Only foundations suggest the dozens of structures that made up a nationally famous mineral spring resort (1826–1852) and, later, amusement park (1886–1923). From the foot of the ridge sprang foul smelling but healthful chalybeate (iron rich) springs. Above the historic brow of the hill stood the Council Oak, labeled by resort promotors as a meeting place of George Washington and the Marquis de Lafayette; it died in 1993. Ground-penetrating radar has revealed the site of a group of Greek Revival houses designed by Thomas U. Walter for Philadelphian Matthew Newkirk (1835–1836), where a basketball court is now. Just east was the great Saratoga-like colonnaded hotel (1826, burned 1853). That hotel may have been the work of Benjamin Ferris, whose survey and sketches survive. Along Red Clay Creek runs the Wilmington and Western Railroad (CH30), the groundbreaking ceremony for which was held at this site in July 1871. Brandywine Springs became Delaware's first state park in 1951 but later came under county control (1970). Bridges have been rebuilt and signs installed to display historic photographs. Near the railroad, archaeology undertaken in 1993–1994 located the electrified entrance archway. Dozens of light sockets were unearthed, some still in working condition.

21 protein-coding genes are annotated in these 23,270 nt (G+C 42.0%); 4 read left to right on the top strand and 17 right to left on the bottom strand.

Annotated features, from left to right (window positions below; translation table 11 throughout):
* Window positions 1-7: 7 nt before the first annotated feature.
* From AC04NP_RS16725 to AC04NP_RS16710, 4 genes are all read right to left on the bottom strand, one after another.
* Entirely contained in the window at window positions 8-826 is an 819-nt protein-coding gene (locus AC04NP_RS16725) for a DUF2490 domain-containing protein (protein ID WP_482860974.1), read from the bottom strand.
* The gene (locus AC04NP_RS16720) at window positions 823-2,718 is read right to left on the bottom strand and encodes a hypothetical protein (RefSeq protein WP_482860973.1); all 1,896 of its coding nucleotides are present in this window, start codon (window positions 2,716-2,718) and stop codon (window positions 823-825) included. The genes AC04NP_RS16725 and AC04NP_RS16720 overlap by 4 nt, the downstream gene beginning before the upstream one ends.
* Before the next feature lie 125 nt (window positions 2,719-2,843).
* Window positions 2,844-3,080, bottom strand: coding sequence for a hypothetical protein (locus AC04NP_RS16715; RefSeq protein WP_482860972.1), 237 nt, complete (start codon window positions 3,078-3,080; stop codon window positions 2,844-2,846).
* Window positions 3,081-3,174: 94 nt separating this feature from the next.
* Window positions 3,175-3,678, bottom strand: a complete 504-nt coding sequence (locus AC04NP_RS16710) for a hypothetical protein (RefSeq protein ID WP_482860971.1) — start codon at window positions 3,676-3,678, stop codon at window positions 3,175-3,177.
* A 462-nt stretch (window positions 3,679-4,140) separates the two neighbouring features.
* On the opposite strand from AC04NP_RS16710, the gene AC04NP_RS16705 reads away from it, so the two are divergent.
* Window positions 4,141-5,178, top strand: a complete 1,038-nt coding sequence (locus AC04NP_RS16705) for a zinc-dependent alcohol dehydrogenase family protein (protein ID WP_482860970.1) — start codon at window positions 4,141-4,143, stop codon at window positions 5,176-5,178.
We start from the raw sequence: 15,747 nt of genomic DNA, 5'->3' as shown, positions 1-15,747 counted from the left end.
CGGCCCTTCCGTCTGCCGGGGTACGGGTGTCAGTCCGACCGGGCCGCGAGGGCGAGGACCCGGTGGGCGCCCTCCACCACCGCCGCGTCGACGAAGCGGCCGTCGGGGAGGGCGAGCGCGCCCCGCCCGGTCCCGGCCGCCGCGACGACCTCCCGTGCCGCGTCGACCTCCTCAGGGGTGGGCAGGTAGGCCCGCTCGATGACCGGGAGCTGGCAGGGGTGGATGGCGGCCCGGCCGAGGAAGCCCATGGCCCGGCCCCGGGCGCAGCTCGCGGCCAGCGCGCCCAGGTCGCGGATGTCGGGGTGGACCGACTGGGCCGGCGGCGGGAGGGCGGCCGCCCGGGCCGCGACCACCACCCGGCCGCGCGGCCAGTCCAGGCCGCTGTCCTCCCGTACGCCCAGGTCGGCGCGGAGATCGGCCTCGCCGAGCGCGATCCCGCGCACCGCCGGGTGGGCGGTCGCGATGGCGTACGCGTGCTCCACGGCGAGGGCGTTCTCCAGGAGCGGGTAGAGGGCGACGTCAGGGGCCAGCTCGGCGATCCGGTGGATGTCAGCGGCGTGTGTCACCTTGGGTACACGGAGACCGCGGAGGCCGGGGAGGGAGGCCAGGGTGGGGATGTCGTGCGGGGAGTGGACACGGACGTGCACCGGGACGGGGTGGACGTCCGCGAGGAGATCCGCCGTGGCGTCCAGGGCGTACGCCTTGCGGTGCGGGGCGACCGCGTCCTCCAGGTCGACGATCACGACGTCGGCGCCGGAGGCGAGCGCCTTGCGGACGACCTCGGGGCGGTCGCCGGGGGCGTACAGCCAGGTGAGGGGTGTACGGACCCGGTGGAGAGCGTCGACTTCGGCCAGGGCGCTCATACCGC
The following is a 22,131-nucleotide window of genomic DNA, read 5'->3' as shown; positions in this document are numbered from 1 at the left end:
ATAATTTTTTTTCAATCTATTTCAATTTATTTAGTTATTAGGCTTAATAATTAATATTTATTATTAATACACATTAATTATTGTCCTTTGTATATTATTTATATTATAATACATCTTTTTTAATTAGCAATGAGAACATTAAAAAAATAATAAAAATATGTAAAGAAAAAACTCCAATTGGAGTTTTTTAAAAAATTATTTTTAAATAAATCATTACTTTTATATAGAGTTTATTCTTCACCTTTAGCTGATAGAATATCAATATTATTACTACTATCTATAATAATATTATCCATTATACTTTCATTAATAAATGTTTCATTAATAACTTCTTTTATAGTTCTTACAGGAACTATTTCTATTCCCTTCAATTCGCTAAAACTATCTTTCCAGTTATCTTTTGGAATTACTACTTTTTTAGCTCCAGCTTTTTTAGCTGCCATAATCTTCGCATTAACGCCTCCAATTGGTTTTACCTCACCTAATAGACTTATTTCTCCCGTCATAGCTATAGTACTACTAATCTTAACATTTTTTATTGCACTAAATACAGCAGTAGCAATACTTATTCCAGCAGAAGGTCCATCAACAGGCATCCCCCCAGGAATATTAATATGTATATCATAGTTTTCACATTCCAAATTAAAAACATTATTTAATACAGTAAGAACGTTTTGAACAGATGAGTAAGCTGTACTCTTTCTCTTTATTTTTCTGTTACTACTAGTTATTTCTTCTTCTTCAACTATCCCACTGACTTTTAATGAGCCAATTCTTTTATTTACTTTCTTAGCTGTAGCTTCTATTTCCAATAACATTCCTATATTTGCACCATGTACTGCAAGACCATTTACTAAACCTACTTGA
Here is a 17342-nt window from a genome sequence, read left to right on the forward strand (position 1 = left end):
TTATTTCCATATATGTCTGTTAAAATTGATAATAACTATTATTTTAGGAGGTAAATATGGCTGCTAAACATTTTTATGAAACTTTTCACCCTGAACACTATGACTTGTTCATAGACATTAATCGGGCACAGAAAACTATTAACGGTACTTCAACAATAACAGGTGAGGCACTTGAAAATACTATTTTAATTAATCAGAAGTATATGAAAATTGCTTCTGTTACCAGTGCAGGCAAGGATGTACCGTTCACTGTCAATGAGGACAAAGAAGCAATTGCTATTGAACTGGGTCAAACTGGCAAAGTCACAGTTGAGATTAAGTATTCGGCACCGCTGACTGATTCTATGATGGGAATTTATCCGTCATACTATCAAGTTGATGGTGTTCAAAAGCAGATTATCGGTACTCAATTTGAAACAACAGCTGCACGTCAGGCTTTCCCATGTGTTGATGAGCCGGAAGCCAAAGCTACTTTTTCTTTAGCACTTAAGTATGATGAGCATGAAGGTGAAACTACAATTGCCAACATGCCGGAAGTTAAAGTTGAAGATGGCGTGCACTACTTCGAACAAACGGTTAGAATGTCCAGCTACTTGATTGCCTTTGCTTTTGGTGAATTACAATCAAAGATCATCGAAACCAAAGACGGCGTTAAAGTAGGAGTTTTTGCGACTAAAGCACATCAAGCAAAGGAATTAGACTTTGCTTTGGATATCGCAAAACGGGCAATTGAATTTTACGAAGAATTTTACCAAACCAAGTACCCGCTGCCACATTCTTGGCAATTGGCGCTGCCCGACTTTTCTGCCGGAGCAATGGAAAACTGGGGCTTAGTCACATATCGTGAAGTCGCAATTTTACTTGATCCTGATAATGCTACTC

You are here
Brandywine Springs Park
If SAH Archipedia has been useful to you, please consider supporting it.
SAH Archipedia tells the story of the United States through its buildings, landscapes, and cities. This freely available resource empowers the public with authoritative knowledge that deepens their understanding and appreciation of the built environment. But the Society of Architectural Historians, which created SAH Archipedia with University of Virginia Press, needs your support to maintain the high-caliber research, writing, photography, cartography, editing, design, and programming that make SAH Archipedia a trusted online resource available to all who value the history of place, heritage tourism, and learning.